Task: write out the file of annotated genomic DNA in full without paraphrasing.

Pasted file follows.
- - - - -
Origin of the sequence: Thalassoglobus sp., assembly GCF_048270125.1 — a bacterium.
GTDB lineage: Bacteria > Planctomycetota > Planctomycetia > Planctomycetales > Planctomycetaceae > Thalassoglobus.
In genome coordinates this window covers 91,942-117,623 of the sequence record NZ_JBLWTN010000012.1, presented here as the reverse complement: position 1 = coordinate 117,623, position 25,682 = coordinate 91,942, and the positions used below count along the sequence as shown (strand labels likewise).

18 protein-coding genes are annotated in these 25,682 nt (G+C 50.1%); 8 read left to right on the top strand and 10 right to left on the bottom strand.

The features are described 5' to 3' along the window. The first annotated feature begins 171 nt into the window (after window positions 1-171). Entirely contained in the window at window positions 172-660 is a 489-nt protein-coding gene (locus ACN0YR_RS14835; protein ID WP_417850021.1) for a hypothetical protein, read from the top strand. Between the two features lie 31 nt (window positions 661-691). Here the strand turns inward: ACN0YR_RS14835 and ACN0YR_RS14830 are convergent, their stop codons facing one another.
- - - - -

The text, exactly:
Origin of the sequence: Thalassoglobus sp., assembly GCF_048270125.1 — a bacterium.
GTDB lineage: Bacteria > Planctomycetota > Planctomycetia > Planctomycetales > Planctomycetaceae > Thalassoglobus.
In genome coordinates this window covers 91,942-117,623 of the sequence record NZ_JBLWTN010000012.1, presented here as the reverse complement: position 1 = coordinate 117,623, position 25,682 = coordinate 91,942, and the positions used below count along the sequence as shown (strand labels likewise).

18 protein-coding genes are annotated in these 25,682 nt (G+C 50.1%); 8 read left to right on the top strand and 10 right to left on the bottom strand.

The features are described 5' to 3' along the window. The first annotated feature begins 171 nt into the window (after window positions 1-171). Entirely contained in the window at window positions 172-660 is a 489-nt protein-coding gene (locus ACN0YR_RS14835; protein ID WP_417850021.1) for a hypothetical protein, read from the top strand. Between the two features lie 31 nt (window positions 661-691). Here the strand turns inward: ACN0YR_RS14835 and ACN0YR_RS14830 are convergent, their stop codons facing one another.